lake in front of mountain with snow

Winter Depression: How can Art help?

Winter depression is a very common mental health issue. Winter can be sad and dark. Here's an explanation why you might feel depressed in winter time and how Art can help you deal with those emotions and the lack of energy.

Thuli Wolf Art Coach Author

Author:


Thuli Wolf is a medical doctor, artist, art therapist und works as an editor.

What happens after New Year's Eve?

We all know this feeling when we enter the new year full of hopes and ideas about who we want to become and what we want to achieve and then when January unfolds all of its greyness and cold, we fall back into old habits and even worse: lose our drive to thrive. 
 

Does this sound familiar?

Within the ongoing restrictions regarding the pandemic winter can seem even more depressing, lonely and dark. Staying indoors for a long period of time without social contact can make you lose sense of time and meaning. And a look out of the window reveals the terrible truth: You are not even missing out. With nothing to do and nowhere to go… there’s also no reason to get up. Does this sound familiar? Then you may suffer from SAD/ seasonal affective disorder, better known as ‘winter depression’.
 

Symptoms of winter depression

Further symptoms of depressive episodes in winter can be that you’re spending more time on social media, brooding over all of our flaws and the impossibility to reconnect to the optimistic and light hearted person you were when you made all your plan for the new year. You may find it hard to fall asleep at night and even harder to get up in the morning. Very often cravings for carbohydrates, irritability, a loss of interest and feelings of guilt and worthlessness come along with SAD.

People who seem fine throughout the year can, when entering the winter season start developing symptoms of depression and anxiety. But also already existing mental disorders can aggravate and become a lot worse in these times.

What causes winter depression? 

But why is that? SAD isn’t fully understood yet but links have been made to reduced exposure to sunlight which affects the hypothalamus and therefor the production of melatonin and serotonin.
Melatonin is a hormone that is involved with the circadian rhythm, hence it affects your sleep-wake-time. In people with seasonal affective disorder it might be produced in higher levels.
Serotonin affects sleep, mood and appetite. It’s production might be lower in people with winter depression, which can cause symptoms of depression. The lower light levels in winter affect your inner clock to a point that influences your sleeping patterns.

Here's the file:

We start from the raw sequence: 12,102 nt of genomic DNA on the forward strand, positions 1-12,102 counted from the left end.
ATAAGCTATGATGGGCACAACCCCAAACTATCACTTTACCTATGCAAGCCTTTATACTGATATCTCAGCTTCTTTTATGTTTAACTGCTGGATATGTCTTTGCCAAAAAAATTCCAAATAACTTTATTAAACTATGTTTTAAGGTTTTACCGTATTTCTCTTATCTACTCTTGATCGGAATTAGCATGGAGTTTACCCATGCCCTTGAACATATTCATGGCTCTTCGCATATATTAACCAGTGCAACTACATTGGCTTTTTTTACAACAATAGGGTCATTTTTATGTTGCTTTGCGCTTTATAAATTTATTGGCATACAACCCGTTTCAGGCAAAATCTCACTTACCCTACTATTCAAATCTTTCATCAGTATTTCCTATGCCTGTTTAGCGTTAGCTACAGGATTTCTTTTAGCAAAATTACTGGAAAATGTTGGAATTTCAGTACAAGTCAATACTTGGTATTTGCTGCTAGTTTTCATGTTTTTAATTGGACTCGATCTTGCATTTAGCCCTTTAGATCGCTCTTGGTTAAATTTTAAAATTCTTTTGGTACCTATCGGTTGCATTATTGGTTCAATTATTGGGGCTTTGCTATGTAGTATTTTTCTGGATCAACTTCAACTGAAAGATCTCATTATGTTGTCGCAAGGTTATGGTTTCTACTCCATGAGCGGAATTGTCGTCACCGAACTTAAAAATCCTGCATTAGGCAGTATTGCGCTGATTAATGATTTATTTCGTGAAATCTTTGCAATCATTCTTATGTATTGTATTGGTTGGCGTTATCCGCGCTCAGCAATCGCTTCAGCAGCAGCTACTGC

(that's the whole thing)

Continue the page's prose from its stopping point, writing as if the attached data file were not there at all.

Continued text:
lake in fron of mountain with snow

How can Art Therapy help?

There are many ways to treat SAD: Light therapy, Cognitive behavioral therapy and lifestyle measures. Art Therapy is a great way to help you through your seasonal depression. Painting, drawing, sculpturing… all of these processes have something in common: Not only do they keep the mind busy but also do they help you connect with your creativity and increase your feelings of self-efficacy. Learning that you can make a difference even in the darkest times has a positive effect on your mood.

Brining colors into winter will also help you get a different perspective on the seasonal changes you’re facing. Artistic creation can help you find beauty in dark times.

Getting into creative action can modify the experienced lack of drive and will energize you. Feeling your inner activity will increase a sense of autonomy and self-consciousness.

Especially art works that involve both hands such as sculpturing or crafting are a great way to ground yourself and disconnect you from negative thought spirals. Sometimes when the outside noise can become very quiet, it’s easy for negative thoughts and emotions to take up that space. Conflicts that usually seem small and like something you can handle may appear bigger than normal and a lot less bearable. Within the creation you can work through all the pressing thoughts and fears that come along with SAD. The art work will make them easier to accept and work through the negatively experienced emotions such as hopelessness, worthlessness or sadness. Especially creating in a group (even if online) reconnects you socially and gives you the feeling that you are not alone. 

You are not alone

This is actually the most important part regarding depressive episodes during winter: 9 % of the German population suffer from SAD. So you are in good company. Probably your friends, neighbor, colleague or a family member experiences the same symptoms as you. It is important to reach out to each other and be there for one another. Also there is no shame in asking for help, whether it’s from a friend or a professional.

Please keep in mind, that only every tenth depression that occurs in winter time is considered as SAD. Most of the affective disorders have different causes. Therefor it is important to get diagnosed by a physician or a psychotherapist if you believe that you suffer from SAD to rule out other mental disorders that may require different treatment.
 

Good news!

Here’s the good news: SAD can seem endless especially in northern European areas where winter can last for several months. But as all other seasons it will definitely end at some point. So don’t forget, that even if these times may be hard and feel intolerable they will end and we will move into spring eventually. Until then remember that you have a great creative force within you that you can unleash at any given moment.